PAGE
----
Murat V. Kalayoglu, M.D., Ph.D.
Although LASIK is generally safe and wildly popular, refractive eye surgeons still sweat when using microkeratomes to create corneal flaps. The initial lamellar resection used to create the flap remains the leading cause of intra- and post-operative complications. Flap complications such as flap slippage or loss may occur in 1-2% of patients undergoing LASIK. In order to further reduce flap complications, newer microkeratomes are developed every year; indeed, there are over 20 microkeratomes currently on the market differing in hinge position (superior vs. nasal), blade-oscillation speed, suction-ring size and thickness, travel mechanism (manual vs. automated), long-term use (disposable vs. reusable), blade angle, movement (rotational vs. translational), blade material, and, if automated, motor drives for blade oscillation and travel (single vs. independent). However, although eye surgeons have made staggering advances in corneal flap creation since Jose Barraquer created his first free corneal flap 50 years ago, microkeratome-assisted flap creation is far from being perfect.
A non-mechanical alternative is available to create the LASIK flap and may avoid many of the risks associated with using the microkeratome. The technology uses an ultrashort-pulse duration laser – measured in femtoseconds, or 1x10-15 seconds - to create a flap. The femtosecond laser is different than an excimer laser, which uses an ultraviolet beam (193 nm) to photoablate corneal tissue. In contrast, the femtosecond laser uses an infrared beam (1053 nm) to cause photodisruption via laser-induced optical breakdown. When performing femtosecond laser – assisted flap creation, the fluence (defined as energy / area) at the laser focus reaches a threshold, then transforms corneal tissue from its normal state into plasma. Since the pulse energy is quickly absorbed within plasma, pressure and temperature both increase rapidly, causing expansion of tissue. Tissue expansion leads to a micro-shock wave, thereby destroying the tissue and causing formation of a cavitation bubble.
Ophthalmic photodisruption is not a new concept: it has been performed since the 1980s and is the technology behind the Nd:YAG laser. However, the resulting large shock waves and cavitation bubbles traditionally have produced too much collateral tissue damage to permit contiguous pulse-to-pulse placement. Even the nanosecond Nd:YAG laser or the picosecond Nd:YLF laser cause big shock waves. Collateral damage may be minimized by either reducing the focal spot size or decreasing the laser’s pulse duration. Focal spot size is not easily reduced beyond a few microns due to optical aberrations; however, the duration of the pulse can be reduced several orders of magnitude to the femtosecond range. The ultra-short duration of the femtosecond laser minimizes the shock and collateral tissue damage, making it ideally suited to cut a lamellar flap by contiguous photodisruption.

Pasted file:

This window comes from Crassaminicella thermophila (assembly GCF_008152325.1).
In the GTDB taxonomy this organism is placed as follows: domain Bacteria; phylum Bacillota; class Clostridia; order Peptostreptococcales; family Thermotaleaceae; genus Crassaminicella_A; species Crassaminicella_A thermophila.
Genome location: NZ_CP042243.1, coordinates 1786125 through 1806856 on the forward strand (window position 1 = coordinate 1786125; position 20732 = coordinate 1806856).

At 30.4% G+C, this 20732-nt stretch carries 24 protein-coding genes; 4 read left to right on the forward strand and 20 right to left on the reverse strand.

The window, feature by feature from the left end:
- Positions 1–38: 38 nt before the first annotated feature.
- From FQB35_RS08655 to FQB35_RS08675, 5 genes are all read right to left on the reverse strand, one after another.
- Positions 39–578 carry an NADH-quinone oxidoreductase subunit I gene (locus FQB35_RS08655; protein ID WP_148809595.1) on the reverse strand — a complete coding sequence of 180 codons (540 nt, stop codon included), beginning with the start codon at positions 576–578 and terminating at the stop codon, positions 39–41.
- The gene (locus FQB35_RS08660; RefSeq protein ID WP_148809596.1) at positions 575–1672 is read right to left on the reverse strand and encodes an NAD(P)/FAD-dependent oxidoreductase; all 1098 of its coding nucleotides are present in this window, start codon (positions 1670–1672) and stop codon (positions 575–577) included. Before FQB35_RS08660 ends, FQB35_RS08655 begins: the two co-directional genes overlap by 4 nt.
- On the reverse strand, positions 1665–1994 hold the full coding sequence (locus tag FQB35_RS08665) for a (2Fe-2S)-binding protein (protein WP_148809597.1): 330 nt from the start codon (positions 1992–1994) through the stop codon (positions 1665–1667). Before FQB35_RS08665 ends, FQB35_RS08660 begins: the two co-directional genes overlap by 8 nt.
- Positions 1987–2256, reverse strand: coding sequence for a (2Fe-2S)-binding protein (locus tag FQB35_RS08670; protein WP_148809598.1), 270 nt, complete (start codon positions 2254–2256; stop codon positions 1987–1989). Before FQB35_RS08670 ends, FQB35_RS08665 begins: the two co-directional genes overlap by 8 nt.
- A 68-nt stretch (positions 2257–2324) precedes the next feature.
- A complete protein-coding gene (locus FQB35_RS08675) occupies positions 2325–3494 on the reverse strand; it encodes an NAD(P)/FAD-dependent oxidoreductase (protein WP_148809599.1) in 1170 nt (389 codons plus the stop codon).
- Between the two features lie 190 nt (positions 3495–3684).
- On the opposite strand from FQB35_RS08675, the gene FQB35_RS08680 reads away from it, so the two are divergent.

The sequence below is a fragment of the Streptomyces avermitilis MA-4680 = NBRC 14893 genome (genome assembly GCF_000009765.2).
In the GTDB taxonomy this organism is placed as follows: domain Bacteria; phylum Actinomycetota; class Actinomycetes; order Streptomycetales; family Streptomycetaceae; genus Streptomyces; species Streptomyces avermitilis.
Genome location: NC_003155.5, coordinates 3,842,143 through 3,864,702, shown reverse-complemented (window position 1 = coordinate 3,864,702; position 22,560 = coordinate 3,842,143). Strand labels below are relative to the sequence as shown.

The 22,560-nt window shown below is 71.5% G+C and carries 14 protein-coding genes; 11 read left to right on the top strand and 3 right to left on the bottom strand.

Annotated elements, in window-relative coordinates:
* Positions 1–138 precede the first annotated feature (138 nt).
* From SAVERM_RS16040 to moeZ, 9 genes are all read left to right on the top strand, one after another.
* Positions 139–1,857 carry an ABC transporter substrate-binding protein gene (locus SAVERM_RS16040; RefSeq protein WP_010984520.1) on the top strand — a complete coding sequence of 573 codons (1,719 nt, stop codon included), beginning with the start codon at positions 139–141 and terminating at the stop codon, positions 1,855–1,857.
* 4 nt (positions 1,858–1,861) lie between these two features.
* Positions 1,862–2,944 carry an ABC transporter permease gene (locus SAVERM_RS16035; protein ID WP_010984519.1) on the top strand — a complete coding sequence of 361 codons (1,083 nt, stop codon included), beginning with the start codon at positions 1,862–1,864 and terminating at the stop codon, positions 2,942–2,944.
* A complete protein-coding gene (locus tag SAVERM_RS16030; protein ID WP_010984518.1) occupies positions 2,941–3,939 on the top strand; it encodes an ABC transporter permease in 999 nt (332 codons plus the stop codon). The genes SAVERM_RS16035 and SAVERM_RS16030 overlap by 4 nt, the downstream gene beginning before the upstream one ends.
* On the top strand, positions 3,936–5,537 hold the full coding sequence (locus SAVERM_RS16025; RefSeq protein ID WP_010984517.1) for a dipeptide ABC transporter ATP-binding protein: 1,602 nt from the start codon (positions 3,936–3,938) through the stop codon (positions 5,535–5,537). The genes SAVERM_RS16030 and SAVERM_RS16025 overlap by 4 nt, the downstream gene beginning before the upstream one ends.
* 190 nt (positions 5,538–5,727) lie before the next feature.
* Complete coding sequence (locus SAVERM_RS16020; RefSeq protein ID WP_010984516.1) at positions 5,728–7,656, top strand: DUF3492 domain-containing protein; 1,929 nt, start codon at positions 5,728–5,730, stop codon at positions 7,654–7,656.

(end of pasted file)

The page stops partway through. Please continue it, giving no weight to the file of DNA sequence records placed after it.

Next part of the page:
The femtosecond laser allows the refractive surgeon to be more flexible when considering creation of the flap diameter, flap thickness, hinge location, and hinge width. Indeed, the flap can theoretically be of any shape, size and thickness with a femtosecond laser. The borders of the flap are created by stacking the cavitation bubbles vertically until the epithelium is disrupted; vertical positioning of the flap’s borders may decrease the risk of flap displacement and epithelial ingrowth compared with using the microkeratome. In addition, the femtosecond laser couples with the cornea via a disposable suction ring and requires little vacuum compared with the microkeratome. Remarkably, the intraocular pressure is raised to only 40 mm Hg, unlike intraocular pressures reaching >70-80 mm Hg when using a conventional microkeratome.
One caveat to using the femtolaser is that relatively little data are available comparing it to the newer microkeratomes. A recent study by Kezirian et al. (J Cataract Refract Surg. 2004 Apr 30:804-11) is a welcome addition to the literature. In this study, the authors compared flaps created by the IntraLase femtosecond laser to those created by two new, popular microkeratomes. Their results showed that flaps created by the femtosecond laser had more predictable flap thickness, maintained better astigmatic neutrality and were dramatically less likely to have epithelial injury. Similar studies with larger cohorts may bolster the use of the femtolaser in refractive surgery.
For many patients, the biggest fear for refractive surgery remains “the fear of the blade”. The femtolaser offers a blade-free treatment and minimizes mechanical contact with the eye. Further reducing pulse duration may lead to in-situ stromal photodestruction, obviating the need to create flaps for a separate excimer laser treatment. For now, however, the femtolaser remains an attractive – albeit expensive – alternative to the microkeratome.